64.9% of IT leaders say the cloud is as secure or more secure than
on-premises software

The top barrier to securing data is a lack of skilled security professionals
Surprisingly, the biggest barrier to stopping incidents that result in data loss is not a limitation with security technology or budgeting; it’s a human resource limitation. Companies are struggling to find and hire skilled employees to take advantage of their security technology. That’s because businesses are hiring IT security professionals faster than the market can educate, train, and develop experienced security professionals. In August, it was reported that JP Morgan expected to spend $500 million on cyber security in 2015, double its 2014 budget of $250 million. Rapid hiring is leading to a shortage of people to fill open positions.


A 2015 report from labor analytics firm Burning Glass shows that cyber security job postings grew 91% from 2010 to 2014, more than three times the rate of growth in all IT jobs. More than a third (35%) of cyber security jobs require industry certifications such as CISSP, 84% of postings require at least a bachelor’s degree, and 83% require at least three years of experience. However, education, certifications, and experience pay off for security professionals. The same report revealed that cyber security jobs have a 9% salary premium over other IT jobs. That’s why some say it’s the hottest job of 2016 and one with job security.


24.6% of companies would pay a ransom to prevent a cyber attack
In the now infamous Sony cyber attack, hackers contacted the company and demanded a ransom before making over 100 terabytes of sensitive company data public and crippling its IT infrastructure. In the CSA survey, the greatest concern reported by IT leaders about the impact of a cyber attack is the loss of reputation and trust, followed by financial loss. In the Sony attack, external analysts estimate it cost the company $35 million to deal with the immediate aftermath of the data breach and another $83 million to completely rebuild its damaged IT infrastructure.


It’s not clear whether Sony could have stopped the release of company data if it had responded to hacker demands in the days leading up to data dump (or if, indeed, the company attempted to answer the demands of the attackers). Nevertheless, if faced with a situation in which hackers have stolen information in a major breach and plan to make the information public, 24.6% of companies would be willing to pay a ransom to prevent the release of sensitive information. Across all companies, 14.0% would be willing to pay a ransom in excess of $1 million to prevent the release of such information. Not surprisingly, companies with cyber insurance were more likely to be willing to pay a ransom to stop a breach (28.6% vs 22.6%).

14% of companies would pay a ransom of $1+ million to prevent the release of data stolen by hackers

Systems of record are the next wave of cloud adoption
In 2011, Geoffrey Moore introduced the concept of systems of engagement and predicted they would be the next wave in enterprise IT. Systems of record, which capture every dimension of data relevant to a company and process that data, were the focus of information technology initiatives last century. The new focus, he said, was on systems of engagement that enabled greater collaboration and communication. These new tools allow users to share files and information and communicate in real time via video and chat, and they were built from the ground up to run in the cloud.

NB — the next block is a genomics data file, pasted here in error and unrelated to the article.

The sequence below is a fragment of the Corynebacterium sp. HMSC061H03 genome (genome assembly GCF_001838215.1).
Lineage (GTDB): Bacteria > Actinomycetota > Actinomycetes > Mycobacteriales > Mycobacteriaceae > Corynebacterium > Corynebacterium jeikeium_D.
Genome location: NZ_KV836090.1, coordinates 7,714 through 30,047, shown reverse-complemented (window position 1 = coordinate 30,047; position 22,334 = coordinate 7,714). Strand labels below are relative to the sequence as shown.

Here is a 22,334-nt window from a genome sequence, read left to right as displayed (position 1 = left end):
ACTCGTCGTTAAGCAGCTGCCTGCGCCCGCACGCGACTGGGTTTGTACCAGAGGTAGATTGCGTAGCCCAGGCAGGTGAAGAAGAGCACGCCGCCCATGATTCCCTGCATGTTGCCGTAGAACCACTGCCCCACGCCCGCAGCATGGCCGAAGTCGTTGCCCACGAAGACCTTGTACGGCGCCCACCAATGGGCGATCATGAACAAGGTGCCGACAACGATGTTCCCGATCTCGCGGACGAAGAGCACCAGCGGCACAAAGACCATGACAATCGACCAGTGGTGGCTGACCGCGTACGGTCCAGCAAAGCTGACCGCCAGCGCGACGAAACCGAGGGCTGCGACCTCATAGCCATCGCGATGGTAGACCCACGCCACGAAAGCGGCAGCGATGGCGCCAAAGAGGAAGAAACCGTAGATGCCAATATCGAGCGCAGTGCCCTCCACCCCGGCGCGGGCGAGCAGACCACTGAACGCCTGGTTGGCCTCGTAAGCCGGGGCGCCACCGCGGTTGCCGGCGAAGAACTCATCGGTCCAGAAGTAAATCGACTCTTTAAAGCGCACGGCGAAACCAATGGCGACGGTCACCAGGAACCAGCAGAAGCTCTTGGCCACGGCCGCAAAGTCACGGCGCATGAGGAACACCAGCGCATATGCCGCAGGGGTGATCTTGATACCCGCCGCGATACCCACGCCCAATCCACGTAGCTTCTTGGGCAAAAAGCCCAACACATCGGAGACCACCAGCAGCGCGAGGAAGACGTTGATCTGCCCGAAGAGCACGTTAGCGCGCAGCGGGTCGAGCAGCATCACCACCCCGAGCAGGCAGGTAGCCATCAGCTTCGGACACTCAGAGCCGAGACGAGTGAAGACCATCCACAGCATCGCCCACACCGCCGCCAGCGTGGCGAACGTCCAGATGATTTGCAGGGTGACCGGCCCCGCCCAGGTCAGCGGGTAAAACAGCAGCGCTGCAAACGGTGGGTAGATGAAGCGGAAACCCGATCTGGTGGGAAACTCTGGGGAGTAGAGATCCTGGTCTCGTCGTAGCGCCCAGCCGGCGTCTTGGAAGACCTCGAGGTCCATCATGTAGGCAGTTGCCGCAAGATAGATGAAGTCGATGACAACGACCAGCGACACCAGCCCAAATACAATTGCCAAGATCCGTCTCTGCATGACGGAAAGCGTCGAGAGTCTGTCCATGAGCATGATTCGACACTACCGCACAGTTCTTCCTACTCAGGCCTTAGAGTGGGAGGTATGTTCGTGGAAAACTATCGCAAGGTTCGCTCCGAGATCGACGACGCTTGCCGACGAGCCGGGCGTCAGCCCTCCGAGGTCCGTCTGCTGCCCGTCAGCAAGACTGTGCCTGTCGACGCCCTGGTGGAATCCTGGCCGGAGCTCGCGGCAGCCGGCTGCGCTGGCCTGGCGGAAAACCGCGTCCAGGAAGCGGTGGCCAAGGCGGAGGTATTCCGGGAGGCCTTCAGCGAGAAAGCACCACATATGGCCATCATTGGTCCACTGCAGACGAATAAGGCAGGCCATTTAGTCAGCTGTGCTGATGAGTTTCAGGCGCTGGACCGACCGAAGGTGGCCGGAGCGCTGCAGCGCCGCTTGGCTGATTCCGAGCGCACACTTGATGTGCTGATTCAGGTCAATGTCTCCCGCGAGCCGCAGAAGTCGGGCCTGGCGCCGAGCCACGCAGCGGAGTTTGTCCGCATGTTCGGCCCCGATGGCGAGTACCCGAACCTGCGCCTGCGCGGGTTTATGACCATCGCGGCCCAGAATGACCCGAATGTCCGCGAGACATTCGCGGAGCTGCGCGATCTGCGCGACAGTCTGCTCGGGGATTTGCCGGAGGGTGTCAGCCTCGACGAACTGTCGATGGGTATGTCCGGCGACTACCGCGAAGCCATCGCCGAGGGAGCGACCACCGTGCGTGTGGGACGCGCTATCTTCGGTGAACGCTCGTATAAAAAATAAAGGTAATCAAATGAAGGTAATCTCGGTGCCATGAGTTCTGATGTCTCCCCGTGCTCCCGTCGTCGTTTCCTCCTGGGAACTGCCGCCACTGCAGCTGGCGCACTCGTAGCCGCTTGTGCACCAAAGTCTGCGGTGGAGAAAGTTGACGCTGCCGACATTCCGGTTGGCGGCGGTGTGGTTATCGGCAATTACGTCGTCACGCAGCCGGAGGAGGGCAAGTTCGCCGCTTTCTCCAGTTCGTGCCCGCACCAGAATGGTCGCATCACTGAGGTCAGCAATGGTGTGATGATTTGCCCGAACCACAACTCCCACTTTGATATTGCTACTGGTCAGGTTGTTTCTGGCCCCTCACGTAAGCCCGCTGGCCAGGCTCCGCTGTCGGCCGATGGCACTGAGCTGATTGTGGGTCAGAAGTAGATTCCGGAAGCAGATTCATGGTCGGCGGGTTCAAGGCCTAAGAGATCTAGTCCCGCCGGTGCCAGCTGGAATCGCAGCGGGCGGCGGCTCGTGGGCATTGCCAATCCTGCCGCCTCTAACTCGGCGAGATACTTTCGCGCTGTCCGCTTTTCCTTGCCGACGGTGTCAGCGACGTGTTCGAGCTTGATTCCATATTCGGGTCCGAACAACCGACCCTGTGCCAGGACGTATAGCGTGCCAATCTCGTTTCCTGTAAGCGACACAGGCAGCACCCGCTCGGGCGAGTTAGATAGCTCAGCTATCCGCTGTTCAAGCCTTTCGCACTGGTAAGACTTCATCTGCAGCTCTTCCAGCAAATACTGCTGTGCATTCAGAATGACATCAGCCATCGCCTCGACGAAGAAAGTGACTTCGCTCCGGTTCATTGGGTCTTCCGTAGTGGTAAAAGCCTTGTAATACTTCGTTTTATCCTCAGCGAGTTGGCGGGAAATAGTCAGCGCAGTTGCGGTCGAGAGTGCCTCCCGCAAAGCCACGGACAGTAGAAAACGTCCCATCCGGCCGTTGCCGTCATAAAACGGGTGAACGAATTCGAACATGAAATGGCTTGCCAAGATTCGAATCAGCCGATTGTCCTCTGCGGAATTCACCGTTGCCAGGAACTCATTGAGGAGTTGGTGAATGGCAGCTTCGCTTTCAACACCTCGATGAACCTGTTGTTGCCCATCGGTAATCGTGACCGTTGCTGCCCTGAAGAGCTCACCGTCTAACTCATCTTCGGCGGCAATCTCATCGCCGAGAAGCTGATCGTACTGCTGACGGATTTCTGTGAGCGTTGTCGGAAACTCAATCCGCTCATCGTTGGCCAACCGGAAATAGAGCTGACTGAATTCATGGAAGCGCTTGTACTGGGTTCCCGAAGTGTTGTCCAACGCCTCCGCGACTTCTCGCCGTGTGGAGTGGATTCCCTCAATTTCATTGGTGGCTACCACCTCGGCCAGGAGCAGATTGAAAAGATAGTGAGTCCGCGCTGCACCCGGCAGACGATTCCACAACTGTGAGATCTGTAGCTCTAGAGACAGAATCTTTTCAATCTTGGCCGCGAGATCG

Fast-forward a couple years and Moore’s prediction appears prescient. Companies have invested in a new generation of communication and collaboration tools that are cloud-native. However, as more companies experience the benefits of cloud computing, they are beginning to look toward extending these benefits to their systems of record. Systems of record, far from being left behind in legacy on-premises data centers, are starting to move to the cloud. The most common system of record to be deployed in the cloud today is customer relationship management (CRM) solutions but nearly one third of companies plan to migrate their accounting/finance, HRM, and IT service management systems to the cloud.


Companies with a CISO are more prepared for a cyber attack
Companies with an executive in charge of information security, known as the chief information security officer (CISO), are more confident about their internal strategy to operationalize threat data. One of the reasons that companies with a CISO may be more confident is that they are more likely to have an incident response plan. Across all companies, 82.2% have some form of an incident response plan that details how the company would respond to a serious breach, including security remediation, legal, public relations, and customer support. However, fewer than half of these companies have a complete plan that covers all of these areas.


Just 19.0% of companies without a CISO have a complete incident response plan. However, 53.8% of companies with a CISO have a complete incident response plan. Companies with a CISO are also more likely to have cyber insurance to protect against the cost of a data breach. Across all companies, 24.6% have cyber insurance. However, just 17.2% of companies without a CISO have insurance compared with 29.2% of companies with a CISO. This insurance can help pay for the cost of a major cyber attack. Following the Target credit card breach in 2013, the company’s insurance covered $90 million of the $264 million cost related to the attack.